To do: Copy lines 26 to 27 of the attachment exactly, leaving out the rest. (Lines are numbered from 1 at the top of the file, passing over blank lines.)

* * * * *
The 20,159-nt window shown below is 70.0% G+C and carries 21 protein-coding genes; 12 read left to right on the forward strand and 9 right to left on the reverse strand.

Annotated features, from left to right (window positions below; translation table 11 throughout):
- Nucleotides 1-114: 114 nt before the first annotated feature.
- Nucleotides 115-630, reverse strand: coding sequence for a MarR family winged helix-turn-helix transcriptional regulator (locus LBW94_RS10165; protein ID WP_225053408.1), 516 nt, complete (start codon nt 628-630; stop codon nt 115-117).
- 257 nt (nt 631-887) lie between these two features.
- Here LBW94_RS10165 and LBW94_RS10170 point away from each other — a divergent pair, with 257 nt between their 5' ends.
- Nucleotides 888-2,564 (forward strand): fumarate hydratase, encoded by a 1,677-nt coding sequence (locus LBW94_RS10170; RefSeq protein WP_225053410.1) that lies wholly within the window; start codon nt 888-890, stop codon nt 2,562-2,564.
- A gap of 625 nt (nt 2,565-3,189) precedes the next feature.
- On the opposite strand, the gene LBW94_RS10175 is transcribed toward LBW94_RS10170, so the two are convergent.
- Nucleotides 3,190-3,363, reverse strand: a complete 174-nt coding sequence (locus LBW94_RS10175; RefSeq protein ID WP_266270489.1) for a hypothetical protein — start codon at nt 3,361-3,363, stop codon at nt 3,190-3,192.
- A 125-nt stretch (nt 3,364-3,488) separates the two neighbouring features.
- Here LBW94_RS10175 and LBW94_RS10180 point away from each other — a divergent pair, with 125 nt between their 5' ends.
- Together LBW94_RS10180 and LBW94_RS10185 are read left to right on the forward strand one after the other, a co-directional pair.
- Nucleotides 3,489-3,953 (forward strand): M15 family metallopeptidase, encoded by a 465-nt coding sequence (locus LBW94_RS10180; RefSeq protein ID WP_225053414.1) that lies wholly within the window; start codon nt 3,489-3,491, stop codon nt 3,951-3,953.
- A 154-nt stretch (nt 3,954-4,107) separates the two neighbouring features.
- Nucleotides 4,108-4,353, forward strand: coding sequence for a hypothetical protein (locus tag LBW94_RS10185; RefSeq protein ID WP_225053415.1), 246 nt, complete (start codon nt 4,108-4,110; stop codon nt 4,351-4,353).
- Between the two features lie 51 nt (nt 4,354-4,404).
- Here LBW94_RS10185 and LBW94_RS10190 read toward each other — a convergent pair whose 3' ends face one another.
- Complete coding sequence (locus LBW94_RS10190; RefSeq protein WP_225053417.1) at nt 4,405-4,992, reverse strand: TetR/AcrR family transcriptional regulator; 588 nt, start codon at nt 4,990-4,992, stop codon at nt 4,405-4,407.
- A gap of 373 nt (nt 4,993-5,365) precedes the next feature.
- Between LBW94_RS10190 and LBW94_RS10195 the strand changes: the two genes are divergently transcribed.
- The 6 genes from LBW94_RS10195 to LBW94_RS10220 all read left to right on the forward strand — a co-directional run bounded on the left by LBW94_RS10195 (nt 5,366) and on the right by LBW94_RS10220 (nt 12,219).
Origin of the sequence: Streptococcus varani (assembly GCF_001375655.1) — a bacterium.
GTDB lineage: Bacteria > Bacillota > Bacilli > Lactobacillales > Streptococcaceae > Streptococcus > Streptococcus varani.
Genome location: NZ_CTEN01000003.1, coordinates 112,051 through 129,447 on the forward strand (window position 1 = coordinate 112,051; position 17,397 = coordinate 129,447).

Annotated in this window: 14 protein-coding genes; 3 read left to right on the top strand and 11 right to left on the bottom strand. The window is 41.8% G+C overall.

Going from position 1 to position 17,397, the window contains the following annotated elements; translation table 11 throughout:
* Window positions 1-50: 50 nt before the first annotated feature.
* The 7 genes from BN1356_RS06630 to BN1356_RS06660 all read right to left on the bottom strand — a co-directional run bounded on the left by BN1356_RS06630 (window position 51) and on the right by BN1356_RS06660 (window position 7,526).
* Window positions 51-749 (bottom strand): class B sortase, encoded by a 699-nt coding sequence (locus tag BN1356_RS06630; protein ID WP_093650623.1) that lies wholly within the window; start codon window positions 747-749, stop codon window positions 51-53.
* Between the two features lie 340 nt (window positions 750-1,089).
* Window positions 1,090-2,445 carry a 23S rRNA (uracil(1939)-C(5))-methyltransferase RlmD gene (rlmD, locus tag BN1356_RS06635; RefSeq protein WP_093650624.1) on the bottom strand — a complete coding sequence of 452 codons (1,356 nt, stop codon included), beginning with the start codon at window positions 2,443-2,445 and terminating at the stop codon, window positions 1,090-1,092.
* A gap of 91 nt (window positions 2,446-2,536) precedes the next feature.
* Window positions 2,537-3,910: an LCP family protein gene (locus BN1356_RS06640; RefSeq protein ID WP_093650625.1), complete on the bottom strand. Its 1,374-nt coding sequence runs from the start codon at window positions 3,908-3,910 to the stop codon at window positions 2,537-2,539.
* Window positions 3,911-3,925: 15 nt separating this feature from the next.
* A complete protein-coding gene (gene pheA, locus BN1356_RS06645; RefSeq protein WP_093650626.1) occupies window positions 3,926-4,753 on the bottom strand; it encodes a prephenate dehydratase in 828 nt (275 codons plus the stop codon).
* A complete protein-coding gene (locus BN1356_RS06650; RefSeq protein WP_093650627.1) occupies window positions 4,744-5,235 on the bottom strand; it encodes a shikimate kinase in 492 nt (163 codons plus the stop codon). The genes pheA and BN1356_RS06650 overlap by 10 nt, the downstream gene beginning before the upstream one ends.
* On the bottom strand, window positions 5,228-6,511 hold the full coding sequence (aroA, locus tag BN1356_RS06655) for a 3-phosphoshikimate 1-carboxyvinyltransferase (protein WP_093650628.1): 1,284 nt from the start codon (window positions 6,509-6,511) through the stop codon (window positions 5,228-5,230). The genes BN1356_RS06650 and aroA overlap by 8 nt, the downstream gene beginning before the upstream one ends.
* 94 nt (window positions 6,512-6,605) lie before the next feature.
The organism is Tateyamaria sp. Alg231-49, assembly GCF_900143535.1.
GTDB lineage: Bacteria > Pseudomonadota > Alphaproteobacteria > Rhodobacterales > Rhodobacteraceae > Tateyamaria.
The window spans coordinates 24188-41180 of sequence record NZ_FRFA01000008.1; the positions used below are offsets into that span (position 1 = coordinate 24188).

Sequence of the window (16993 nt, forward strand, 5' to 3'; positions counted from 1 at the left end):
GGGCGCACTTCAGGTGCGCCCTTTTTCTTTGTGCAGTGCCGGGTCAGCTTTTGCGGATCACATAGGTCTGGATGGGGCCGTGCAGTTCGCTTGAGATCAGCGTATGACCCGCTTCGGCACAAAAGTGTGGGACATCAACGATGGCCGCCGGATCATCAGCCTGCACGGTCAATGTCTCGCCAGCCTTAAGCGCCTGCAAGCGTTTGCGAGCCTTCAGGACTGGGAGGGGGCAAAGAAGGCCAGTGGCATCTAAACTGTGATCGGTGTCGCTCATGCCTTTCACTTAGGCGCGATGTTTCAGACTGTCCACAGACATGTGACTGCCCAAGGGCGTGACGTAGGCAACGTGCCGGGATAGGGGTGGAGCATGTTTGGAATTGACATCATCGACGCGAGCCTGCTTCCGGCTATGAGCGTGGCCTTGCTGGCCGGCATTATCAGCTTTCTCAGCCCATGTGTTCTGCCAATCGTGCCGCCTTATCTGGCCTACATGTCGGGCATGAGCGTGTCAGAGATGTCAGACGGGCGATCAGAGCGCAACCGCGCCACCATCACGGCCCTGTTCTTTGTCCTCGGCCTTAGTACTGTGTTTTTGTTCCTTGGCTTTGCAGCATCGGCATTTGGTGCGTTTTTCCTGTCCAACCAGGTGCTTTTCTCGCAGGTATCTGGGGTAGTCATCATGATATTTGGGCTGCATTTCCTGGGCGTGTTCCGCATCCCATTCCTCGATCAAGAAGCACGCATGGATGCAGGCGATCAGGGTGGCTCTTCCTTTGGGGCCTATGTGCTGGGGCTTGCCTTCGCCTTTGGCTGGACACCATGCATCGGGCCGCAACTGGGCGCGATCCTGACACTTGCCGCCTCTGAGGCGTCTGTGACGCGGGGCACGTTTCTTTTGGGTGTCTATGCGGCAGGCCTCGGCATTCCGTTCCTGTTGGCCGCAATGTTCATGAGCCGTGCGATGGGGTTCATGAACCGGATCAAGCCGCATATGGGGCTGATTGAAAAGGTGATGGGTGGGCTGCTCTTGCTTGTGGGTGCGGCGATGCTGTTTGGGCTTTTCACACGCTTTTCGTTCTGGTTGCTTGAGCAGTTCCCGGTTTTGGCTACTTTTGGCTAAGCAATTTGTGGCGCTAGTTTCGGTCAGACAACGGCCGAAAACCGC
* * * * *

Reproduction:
Annotated in this window: 14 protein-coding genes; 3 read left to right on the top strand and 11 right to left on the bottom strand. The window is 41.8% G+C overall.

Going from position 1 to position 17,397, the window contains the following annotated elements; translation table 11 throughout: